Unpatched Python and Java Flaws Let Hackers Bypass Firewall Using FTP Injection


Both Java and Python contain similar security flaws that allow an attacker to bypass firewalls by injecting malicious commands inside FTP URLs.

The problems arise from the way Java and Python (through the urllib2 library in Python 2 and urllib library in Python 3) handle FTP links, which allow the attacker to inject newline (CRLF) characters inside the URL, making the Java and Python code think some parts of the URL are new commands. This leads to a flaw that security researchers call “protocol injection.”

FTP protocol injection issued known since 2014

The FTP protocol injection issue was first detailed by Russian security lab ONsec in 2014, but never got the public attention it needed. Two recent reports have raised the profile of this flaw, describing two new exploitation scenarios.

Security researcher Alexander Klink detailed on his blog how the FTP protocol injection flaw could be used to send emails using Java’s FTP URL handler.

And since both the flaws remain unpatched, hackers can take advantage to design potential cyber attack operations against critical networks and infrastructures.

The unpatched flaws actually reside in the way Java and Python programming languages handle File Transfer Protocol (FTP) links, where they don’t syntax-check the username parameter, which leads to, what researchers call, protocol injection flaw.

Java/Python FTP Injection to Send Unauthorized SMTP Emails


In a blog post published over the past week, security researcher Alexander Klink detailed the FTP protocol injection vulnerability in Java’s XML eXternal Entity (XXE) that allows attackers to inject non-FTP malicious commands inside an FTP connection request.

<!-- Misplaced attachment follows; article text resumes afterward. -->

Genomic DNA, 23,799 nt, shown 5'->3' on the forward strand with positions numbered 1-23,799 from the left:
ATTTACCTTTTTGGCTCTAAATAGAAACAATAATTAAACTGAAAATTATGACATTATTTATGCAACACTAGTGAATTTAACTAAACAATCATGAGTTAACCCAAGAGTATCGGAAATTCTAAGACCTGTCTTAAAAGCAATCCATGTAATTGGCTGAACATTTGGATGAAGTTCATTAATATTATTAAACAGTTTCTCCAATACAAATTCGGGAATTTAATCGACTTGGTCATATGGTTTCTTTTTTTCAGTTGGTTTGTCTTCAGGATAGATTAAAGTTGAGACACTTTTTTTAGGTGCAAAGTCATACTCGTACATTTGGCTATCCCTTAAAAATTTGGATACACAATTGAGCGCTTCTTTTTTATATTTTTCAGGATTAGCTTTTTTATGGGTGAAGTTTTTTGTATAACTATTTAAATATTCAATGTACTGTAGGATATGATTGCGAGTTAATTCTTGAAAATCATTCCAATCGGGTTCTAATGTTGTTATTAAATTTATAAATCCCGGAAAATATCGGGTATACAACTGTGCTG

To demonstrate the attack, Alexander showed how to send an unauthorized email via SMTP (Simple Mail Transfer Protocol) in an FTP connection attempt, even though the FTP connection failed, as FTP servers does support authentication, but doesn’t check for the present of carriage returns (CR) or line feeds (LF) in usernames.

“This attack is particularly interesting in a scenario where you can reach an (unrestricted, maybe not even spam- or malware-filtering) internal mail server from the machine doing the XML parsing,” Alexander concluded.

Java/Python FTP Injections Allow to Bypass Firewall

However, two days later in a separate security advisory, security researcher Timothy Morgan from Blindspot Security came forward with his findings, showing more threatening exploitation scenario where the FTP URL handlers in both Java and Python can be used to bypass firewalls.

Morgan said such FTP protocol injection flaw could be used to trick a victim’s firewall into accepting TCP connections from the web to the vulnerable host’s system on its “high” ports (from 1024 to 65535).

Besides the FTP protocol injection attack, there’s reside a decade old security issue in FTP protocol called classic mode FTP – an insecure mechanism of client-server FTP interactions, but many firewall vendors still support it by default.